What you can do After Birth
Now that your baby is finally here, you should enjoy interacting with her as much as possible.
Talk, read and sing to your baby. Hug, cuddle and kiss her. Spend time playing with her, following her lead once she is old enough to show you what interests her. Enjoy this special time when your child is small - it will pass by all too quickly!
Besides the essentials above, there's plenty more you can do to engage your baby's brain. Auditory and tactile stimulation remain important, as they were in the womb. You can also help your baby develop his motor skills - as well as teach your baby to read before he starts school!
Play music (see previous page for suitable genres) around the house. You might also consider playing foreign language CDs from time to time. Your baby will absorb the sounds of a second language subconsciously, helping her to accurately hear and pronounce that language when she's older.
Talk and sing to your baby as much as you can. When talking, ask questions and avoid baby talk.
Read a large variety of books to your baby, pointing to every syllable of every word as you read.
Use infant stimulation cards in highly contrasting colors. The development of a newborn's eyes - the structures of the retina that perceive color - haven't matured enough to perceive the values and intensities of red, blue, pink, yellow, purple and green. Black and white are the easiest for babies to perceive and interest in these starkly contrasting colors will pave the way for your baby's brain development. Show your baby these cards one at a time, allowing her eyes to adjust to the different patterns on each card. Click here to download free infant stimulation cards.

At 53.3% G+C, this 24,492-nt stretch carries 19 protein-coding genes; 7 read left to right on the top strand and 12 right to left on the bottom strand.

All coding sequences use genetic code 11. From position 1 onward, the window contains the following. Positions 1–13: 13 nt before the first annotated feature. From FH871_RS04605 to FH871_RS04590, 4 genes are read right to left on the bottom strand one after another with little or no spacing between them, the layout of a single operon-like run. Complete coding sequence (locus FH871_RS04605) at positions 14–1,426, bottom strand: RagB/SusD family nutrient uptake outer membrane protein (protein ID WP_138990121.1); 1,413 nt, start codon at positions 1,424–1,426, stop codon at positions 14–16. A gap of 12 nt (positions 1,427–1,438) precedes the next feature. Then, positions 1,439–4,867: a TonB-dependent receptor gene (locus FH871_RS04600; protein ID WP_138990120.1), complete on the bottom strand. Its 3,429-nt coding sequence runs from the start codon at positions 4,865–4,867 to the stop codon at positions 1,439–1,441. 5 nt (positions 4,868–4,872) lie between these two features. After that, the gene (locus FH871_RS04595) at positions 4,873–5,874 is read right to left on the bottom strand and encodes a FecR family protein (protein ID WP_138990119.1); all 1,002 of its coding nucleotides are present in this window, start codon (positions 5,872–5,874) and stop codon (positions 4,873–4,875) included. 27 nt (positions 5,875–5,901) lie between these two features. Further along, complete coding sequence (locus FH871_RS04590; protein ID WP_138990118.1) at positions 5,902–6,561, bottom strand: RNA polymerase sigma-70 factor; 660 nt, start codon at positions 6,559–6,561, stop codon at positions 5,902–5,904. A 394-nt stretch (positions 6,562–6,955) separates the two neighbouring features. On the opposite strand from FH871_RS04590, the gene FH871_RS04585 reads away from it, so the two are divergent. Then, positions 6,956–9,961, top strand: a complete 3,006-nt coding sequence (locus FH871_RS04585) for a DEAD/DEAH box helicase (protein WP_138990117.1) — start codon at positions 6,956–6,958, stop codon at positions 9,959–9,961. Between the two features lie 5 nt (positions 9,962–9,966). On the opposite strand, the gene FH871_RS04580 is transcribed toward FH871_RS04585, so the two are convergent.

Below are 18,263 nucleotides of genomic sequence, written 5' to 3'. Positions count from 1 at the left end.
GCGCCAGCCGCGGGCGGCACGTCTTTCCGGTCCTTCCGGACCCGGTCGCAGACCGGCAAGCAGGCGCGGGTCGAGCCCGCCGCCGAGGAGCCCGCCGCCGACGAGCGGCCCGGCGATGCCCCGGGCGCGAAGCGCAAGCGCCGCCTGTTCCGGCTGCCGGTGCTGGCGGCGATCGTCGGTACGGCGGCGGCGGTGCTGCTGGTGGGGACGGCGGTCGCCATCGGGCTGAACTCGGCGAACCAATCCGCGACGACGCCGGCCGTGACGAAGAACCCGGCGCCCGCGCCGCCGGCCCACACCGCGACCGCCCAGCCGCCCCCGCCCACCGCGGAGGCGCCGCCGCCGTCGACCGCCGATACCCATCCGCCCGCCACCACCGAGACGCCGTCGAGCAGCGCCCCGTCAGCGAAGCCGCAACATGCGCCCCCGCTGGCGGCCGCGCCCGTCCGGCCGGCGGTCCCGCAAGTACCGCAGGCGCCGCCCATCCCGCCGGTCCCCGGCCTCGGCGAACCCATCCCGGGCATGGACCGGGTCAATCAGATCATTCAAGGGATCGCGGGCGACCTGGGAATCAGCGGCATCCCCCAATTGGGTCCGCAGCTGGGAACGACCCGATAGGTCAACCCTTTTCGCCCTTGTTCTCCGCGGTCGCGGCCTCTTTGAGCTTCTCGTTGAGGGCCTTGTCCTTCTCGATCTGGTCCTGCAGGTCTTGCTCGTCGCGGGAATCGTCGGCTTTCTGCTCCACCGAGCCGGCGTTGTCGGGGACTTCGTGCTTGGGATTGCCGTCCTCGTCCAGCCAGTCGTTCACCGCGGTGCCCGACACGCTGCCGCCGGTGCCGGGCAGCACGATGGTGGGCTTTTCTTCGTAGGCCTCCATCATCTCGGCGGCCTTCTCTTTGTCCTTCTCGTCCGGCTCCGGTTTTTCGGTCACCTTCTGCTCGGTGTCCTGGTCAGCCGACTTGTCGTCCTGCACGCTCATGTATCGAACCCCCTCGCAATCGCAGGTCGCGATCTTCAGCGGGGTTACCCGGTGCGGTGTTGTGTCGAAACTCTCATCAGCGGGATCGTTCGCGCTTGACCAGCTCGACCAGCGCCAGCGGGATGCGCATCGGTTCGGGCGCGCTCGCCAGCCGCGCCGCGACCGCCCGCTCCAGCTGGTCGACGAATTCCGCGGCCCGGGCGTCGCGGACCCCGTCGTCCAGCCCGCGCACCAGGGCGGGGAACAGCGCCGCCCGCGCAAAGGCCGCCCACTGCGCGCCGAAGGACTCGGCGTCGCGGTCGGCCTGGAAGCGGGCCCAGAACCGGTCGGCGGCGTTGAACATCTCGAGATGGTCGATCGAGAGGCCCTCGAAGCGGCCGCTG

Decorate your child's immediate surroundings with images which will stimulate her. Now that you know the secret to infant visual stimulation, feel free to create your own infant stimulation tools such as black and white crib sheets, posters, and even infant mobiles!
Regularly massage your baby.
Allow your baby to explore objects with different textures - rough and smooth, hard and soft - and temperatures.
Your baby's physical and intellectual development are inseparable. Crawling, for example, can improve your baby's vision, which in turn could affect how easily he learns to read and write.
Encourage mobility by placing your baby on her tummy at regular intervals. When she's older, give her the freedom to crawl and walk around; don't hem her inside a restricted area such as a playpen, or do so as infrequently as possible.
Rock and swing your baby to improve his vestibular (balance) system. Turn your baby upside down - he'll love it!
Diet and feeding
Mom, do your best to breastfeed - exclusively for the first 6 months, and with breast milk as your baby's primary source of nutrition up to the age of one. Breastfeeding moms should eat a healthy, varied diet that includes plenty of fish. This will ensure that the baby's milk is rich in omega-3 fatty acids, which promote brain development. For vegetarians, another excellent source of omega-3 is flax seed (also known as linseed).
When introducing solids, expose your baby to a variety of foods as early as possible. Include fresh vegetables and fruit, fish, meat and whole grains. Dairy products should be full-fat up to age two.
Reading and math
You can begin teaching your baby reading and math from as early as 4 months. With consistent practice, many children taught as babies can effortlessly recognize words and perform instant math calculations before kindergarten age.
Avoid putting pressure on your child. Learning should always be a joyful experience.
Prioritize play - babies and children can't learn without it. Make sure your child has plenty of toys that stimulate her to explore and be creative. Take time out on a regular basis to play with your child.